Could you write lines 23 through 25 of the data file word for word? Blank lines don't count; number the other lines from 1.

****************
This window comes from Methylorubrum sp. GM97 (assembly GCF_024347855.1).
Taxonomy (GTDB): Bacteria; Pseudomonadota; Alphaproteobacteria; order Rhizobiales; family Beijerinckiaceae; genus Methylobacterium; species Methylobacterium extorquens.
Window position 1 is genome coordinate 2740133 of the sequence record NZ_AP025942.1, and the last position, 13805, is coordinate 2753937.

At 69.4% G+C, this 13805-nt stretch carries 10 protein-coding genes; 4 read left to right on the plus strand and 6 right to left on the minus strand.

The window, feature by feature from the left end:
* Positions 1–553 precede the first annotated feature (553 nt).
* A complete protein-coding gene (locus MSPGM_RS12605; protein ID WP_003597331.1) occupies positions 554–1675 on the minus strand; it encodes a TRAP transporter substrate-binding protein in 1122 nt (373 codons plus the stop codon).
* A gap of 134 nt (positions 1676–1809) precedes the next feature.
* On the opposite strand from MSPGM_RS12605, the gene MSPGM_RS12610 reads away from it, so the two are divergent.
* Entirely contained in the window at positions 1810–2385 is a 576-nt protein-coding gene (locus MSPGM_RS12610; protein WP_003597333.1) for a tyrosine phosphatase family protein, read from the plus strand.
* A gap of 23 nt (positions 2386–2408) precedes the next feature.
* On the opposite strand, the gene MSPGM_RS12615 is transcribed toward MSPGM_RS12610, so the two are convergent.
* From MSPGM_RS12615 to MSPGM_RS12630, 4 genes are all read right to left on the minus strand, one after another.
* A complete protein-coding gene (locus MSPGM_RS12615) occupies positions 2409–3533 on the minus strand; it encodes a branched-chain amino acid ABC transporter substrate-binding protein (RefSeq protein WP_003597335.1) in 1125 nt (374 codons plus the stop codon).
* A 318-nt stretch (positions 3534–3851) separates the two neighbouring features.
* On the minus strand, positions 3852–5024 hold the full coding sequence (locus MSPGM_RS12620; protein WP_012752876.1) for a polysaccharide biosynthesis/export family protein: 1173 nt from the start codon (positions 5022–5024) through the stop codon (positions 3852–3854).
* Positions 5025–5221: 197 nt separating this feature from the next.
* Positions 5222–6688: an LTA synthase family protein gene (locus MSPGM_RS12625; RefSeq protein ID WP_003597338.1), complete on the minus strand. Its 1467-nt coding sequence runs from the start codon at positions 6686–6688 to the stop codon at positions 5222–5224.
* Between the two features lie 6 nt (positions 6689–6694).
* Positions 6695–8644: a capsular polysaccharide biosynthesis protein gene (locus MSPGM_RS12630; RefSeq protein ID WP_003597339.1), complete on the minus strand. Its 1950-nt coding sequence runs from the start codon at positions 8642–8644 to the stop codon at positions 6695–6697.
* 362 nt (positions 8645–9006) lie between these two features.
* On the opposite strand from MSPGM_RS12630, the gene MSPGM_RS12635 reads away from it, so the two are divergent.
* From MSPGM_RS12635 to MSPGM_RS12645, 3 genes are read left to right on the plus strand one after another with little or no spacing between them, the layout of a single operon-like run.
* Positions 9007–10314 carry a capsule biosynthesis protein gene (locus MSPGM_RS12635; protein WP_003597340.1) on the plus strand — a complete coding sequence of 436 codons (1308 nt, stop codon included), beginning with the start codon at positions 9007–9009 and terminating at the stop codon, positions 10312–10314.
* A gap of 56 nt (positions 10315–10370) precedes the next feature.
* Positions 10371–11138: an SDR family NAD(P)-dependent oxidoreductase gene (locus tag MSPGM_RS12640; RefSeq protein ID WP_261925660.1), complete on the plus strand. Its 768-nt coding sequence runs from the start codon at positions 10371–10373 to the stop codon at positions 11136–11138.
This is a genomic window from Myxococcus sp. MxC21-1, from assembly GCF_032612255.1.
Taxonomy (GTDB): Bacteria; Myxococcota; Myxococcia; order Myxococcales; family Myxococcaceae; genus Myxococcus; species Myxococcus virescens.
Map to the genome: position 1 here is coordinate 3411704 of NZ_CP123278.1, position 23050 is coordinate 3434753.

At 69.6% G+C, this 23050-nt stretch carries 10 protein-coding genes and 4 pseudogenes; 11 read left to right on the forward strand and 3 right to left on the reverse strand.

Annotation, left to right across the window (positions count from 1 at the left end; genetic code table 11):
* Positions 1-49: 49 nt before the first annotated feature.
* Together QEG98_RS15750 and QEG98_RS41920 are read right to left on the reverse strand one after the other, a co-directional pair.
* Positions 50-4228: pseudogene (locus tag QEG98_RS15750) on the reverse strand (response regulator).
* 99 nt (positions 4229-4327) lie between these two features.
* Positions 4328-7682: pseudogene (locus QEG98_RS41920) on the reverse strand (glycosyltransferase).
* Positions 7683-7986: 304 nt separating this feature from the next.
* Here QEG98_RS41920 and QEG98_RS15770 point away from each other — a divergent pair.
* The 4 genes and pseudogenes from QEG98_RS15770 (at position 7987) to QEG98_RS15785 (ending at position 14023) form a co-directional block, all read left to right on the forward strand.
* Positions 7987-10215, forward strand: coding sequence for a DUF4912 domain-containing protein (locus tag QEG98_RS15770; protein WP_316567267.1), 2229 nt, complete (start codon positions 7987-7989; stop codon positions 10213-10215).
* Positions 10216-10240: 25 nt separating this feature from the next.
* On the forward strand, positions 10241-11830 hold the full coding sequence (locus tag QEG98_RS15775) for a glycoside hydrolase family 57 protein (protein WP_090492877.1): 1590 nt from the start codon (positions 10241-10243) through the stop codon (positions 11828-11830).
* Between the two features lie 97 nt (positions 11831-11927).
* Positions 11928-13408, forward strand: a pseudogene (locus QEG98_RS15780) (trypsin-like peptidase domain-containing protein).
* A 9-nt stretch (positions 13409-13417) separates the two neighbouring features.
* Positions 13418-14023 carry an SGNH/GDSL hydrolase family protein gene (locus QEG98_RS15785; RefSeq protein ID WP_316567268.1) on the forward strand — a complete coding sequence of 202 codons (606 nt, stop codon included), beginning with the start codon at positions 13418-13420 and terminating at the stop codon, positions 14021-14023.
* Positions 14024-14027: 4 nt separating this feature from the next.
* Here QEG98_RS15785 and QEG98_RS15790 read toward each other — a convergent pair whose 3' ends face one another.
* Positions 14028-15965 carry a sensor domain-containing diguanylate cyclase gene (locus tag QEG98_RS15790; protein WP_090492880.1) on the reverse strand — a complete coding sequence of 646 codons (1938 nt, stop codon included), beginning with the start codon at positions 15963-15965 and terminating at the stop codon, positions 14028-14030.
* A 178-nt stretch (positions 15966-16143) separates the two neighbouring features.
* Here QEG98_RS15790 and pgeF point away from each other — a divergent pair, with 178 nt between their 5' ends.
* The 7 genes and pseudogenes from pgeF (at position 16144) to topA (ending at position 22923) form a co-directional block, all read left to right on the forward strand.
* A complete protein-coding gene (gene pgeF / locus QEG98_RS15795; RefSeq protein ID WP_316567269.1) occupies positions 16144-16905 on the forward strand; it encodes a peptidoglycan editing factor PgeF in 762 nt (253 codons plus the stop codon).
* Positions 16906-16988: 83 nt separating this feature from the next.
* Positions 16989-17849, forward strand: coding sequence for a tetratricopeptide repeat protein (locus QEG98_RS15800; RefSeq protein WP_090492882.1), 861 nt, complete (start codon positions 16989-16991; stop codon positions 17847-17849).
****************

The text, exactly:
* From MSPGM_RS12635 to MSPGM_RS12645, 3 genes are read left to right on the plus strand one after another with little or no spacing between them, the layout of a single operon-like run.
* Positions 9007–10314 carry a capsule biosynthesis protein gene (locus MSPGM_RS12635; protein WP_003597340.1) on the plus strand — a complete coding sequence of 436 codons (1308 nt, stop codon included), beginning with the start codon at positions 9007–9009 and terminating at the stop codon, positions 10312–10314.
* A gap of 56 nt (positions 10315–10370) precedes the next feature.